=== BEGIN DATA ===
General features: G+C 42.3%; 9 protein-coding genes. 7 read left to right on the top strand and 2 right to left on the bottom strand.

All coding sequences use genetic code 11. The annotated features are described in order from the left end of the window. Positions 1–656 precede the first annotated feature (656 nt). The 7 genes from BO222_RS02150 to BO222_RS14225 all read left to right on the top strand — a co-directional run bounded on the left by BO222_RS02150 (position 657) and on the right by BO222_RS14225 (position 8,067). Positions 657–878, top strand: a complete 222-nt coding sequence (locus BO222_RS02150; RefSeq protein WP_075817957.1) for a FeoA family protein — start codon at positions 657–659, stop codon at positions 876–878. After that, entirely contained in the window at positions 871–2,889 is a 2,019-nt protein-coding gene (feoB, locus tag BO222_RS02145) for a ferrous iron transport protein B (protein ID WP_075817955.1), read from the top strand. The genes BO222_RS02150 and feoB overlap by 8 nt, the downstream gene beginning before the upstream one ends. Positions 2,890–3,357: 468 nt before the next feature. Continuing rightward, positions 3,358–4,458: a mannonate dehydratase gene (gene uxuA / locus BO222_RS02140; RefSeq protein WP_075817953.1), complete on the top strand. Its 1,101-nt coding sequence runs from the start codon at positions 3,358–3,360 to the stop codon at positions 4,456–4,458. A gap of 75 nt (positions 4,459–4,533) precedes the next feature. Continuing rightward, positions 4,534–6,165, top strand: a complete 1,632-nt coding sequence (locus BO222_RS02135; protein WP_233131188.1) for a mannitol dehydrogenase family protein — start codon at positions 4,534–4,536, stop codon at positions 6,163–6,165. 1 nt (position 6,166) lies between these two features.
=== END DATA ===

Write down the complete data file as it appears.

General features: G+C 42.3%; 9 protein-coding genes. 7 read left to right on the top strand and 2 right to left on the bottom strand.

All coding sequences use genetic code 11. The annotated features are described in order from the left end of the window. Positions 1–656 precede the first annotated feature (656 nt). The 7 genes from BO222_RS02150 to BO222_RS14225 all read left to right on the top strand — a co-directional run bounded on the left by BO222_RS02150 (position 657) and on the right by BO222_RS14225 (position 8,067). Positions 657–878, top strand: a complete 222-nt coding sequence (locus BO222_RS02150; RefSeq protein WP_075817957.1) for a FeoA family protein — start codon at positions 657–659, stop codon at positions 876–878. After that, entirely contained in the window at positions 871–2,889 is a 2,019-nt protein-coding gene (feoB, locus tag BO222_RS02145) for a ferrous iron transport protein B (protein ID WP_075817955.1), read from the top strand. The genes BO222_RS02150 and feoB overlap by 8 nt, the downstream gene beginning before the upstream one ends. Positions 2,890–3,357: 468 nt before the next feature. Continuing rightward, positions 3,358–4,458: a mannonate dehydratase gene (gene uxuA / locus BO222_RS02140; RefSeq protein WP_075817953.1), complete on the top strand. Its 1,101-nt coding sequence runs from the start codon at positions 3,358–3,360 to the stop codon at positions 4,456–4,458. A gap of 75 nt (positions 4,459–4,533) precedes the next feature. Continuing rightward, positions 4,534–6,165, top strand: a complete 1,632-nt coding sequence (locus BO222_RS02135; protein WP_233131188.1) for a mannitol dehydrogenase family protein — start codon at positions 4,534–4,536, stop codon at positions 6,163–6,165. 1 nt (position 6,166) lies between these two features.